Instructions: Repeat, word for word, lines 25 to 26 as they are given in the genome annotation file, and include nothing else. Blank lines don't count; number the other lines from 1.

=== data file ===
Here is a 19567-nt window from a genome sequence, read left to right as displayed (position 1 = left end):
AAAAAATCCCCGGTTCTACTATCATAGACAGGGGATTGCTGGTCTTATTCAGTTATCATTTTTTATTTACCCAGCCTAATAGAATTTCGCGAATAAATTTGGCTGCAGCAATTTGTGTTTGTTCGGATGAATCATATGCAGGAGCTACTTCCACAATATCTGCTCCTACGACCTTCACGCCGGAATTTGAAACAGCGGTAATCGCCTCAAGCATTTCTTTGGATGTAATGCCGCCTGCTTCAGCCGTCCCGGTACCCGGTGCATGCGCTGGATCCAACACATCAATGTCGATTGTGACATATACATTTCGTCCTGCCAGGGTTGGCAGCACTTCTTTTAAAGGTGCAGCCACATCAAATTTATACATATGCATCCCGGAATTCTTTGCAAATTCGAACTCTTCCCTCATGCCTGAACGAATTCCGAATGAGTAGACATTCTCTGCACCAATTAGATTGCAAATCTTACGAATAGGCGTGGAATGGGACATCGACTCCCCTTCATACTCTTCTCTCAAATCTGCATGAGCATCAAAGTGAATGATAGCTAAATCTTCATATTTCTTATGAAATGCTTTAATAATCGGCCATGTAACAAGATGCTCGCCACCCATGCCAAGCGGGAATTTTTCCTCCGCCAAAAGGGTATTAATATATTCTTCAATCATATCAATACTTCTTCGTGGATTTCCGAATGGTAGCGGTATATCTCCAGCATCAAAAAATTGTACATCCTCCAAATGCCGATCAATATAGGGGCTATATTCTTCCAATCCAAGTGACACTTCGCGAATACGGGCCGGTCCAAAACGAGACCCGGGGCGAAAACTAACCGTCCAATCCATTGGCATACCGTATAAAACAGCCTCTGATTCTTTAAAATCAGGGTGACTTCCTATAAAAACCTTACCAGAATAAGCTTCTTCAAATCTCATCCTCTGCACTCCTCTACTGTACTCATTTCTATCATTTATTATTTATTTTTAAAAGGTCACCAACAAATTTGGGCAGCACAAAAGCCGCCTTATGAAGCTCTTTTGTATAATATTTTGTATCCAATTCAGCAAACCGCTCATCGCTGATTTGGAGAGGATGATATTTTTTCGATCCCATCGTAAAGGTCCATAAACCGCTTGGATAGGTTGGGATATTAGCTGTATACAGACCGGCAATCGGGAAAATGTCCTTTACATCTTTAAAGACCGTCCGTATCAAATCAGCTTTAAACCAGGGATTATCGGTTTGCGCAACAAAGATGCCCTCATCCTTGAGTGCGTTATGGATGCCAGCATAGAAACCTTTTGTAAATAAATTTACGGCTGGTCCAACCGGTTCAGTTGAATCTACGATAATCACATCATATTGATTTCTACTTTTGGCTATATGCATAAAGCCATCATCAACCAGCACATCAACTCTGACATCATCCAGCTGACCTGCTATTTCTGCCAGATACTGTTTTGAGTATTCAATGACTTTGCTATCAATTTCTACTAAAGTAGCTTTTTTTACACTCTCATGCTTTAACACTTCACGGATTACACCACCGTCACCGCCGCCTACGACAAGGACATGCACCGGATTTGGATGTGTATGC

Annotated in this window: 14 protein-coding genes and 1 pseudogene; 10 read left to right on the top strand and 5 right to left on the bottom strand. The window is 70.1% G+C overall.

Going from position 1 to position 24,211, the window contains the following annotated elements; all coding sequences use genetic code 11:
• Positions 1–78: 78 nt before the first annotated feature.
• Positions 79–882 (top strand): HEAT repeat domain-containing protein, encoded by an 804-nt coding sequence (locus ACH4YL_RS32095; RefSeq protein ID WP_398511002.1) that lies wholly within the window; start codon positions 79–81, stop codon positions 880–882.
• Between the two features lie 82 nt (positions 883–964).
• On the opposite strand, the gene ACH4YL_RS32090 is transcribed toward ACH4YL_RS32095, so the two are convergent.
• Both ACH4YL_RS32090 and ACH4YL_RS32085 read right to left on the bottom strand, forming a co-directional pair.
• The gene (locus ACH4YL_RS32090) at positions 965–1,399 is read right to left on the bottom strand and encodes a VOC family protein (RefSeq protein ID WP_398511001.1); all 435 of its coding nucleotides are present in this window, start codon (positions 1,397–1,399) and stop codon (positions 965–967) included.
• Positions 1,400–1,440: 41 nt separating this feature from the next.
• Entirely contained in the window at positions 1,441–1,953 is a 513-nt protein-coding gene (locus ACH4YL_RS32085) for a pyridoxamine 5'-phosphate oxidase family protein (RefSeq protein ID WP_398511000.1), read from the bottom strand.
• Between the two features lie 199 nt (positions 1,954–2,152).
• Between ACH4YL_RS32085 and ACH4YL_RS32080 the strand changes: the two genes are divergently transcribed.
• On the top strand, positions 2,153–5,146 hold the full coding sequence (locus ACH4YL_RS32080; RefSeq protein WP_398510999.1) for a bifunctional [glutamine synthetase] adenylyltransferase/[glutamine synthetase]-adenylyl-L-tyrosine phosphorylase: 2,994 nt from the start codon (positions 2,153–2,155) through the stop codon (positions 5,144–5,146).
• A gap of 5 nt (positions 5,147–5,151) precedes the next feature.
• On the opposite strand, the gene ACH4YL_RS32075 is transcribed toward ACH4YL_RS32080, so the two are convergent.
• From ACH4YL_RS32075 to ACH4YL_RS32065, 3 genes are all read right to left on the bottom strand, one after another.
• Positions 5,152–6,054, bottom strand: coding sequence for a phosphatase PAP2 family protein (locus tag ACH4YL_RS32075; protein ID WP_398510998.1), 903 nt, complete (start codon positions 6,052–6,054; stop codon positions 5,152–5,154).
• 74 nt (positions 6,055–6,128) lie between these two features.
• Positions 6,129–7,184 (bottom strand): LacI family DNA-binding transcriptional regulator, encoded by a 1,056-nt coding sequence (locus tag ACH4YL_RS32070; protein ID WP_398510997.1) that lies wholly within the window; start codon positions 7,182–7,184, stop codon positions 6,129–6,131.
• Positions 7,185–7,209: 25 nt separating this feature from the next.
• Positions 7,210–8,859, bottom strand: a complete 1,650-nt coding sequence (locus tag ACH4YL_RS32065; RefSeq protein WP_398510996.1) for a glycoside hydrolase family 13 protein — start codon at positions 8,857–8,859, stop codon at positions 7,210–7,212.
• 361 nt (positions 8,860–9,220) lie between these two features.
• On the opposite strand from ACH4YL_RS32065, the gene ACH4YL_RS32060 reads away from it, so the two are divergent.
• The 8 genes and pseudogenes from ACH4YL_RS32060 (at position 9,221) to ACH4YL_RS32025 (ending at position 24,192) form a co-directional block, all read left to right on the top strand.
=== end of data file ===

• On the opposite strand from ACH4YL_RS32065, the gene ACH4YL_RS32060 reads away from it, so the two are divergent.
• The 8 genes and pseudogenes from ACH4YL_RS32060 (at position 9,221) to ACH4YL_RS32025 (ending at position 24,192) form a co-directional block, all read left to right on the top strand.